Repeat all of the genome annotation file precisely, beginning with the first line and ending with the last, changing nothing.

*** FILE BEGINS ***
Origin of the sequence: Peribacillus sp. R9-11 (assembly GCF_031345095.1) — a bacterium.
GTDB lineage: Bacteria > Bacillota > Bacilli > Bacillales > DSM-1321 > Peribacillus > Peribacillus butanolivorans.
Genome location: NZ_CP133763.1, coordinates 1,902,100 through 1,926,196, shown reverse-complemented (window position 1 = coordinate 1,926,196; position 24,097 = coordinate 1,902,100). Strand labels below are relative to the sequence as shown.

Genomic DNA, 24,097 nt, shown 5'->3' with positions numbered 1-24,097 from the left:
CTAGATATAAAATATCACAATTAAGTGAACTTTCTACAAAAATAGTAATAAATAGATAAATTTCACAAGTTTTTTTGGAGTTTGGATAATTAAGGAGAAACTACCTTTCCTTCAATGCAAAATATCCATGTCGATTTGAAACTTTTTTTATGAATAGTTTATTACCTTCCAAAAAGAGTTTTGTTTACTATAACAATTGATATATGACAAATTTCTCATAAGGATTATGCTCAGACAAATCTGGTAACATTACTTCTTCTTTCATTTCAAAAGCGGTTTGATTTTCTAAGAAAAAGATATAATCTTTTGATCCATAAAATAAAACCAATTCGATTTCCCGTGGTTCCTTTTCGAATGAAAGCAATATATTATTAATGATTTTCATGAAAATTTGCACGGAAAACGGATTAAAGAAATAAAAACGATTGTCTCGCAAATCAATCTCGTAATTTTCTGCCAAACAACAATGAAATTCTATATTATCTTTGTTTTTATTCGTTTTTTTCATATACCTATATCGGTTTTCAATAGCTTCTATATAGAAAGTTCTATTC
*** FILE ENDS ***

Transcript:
Origin of the sequence: Peribacillus sp. R9-11 (assembly GCF_031345095.1) — a bacterium.
GTDB lineage: Bacteria > Bacillota > Bacilli > Bacillales > DSM-1321 > Peribacillus > Peribacillus butanolivorans.
Genome location: NZ_CP133763.1, coordinates 1,902,100 through 1,926,196, shown reverse-complemented (window position 1 = coordinate 1,926,196; position 24,097 = coordinate 1,902,100). Strand labels below are relative to the sequence as shown.

Genomic DNA, 24,097 nt, shown 5'->3' with positions numbered 1-24,097 from the left:
CTAGATATAAAATATCACAATTAAGTGAACTTTCTACAAAAATAGTAATAAATAGATAAATTTCACAAGTTTTTTTGGAGTTTGGATAATTAAGGAGAAACTACCTTTCCTTCAATGCAAAATATCCATGTCGATTTGAAACTTTTTTTATGAATAGTTTATTACCTTCCAAAAAGAGTTTTGTTTACTATAACAATTGATATATGACAAATTTCTCATAAGGATTATGCTCAGACAAATCTGGTAACATTACTTCTTCTTTCATTTCAAAAGCGGTTTGATTTTCTAAGAAAAAGATATAATCTTTTGATCCATAAAATAAAACCAATTCGATTTCCCGTGGTTCCTTTTCGAATGAAAGCAATATATTATTAATGATTTTCATGAAAATTTGCACGGAAAACGGATTAAAGAAATAAAAACGATTGTCTCGCAAATCAATCTCGTAATTTTCTGCCAAACAACAATGAAATTCTATATTATCTTTGTTTTTATTCGTTTTTTTCATATACCTATATCGGTTTTCAATAGCTTCTATATAGAAAGTTCTATTC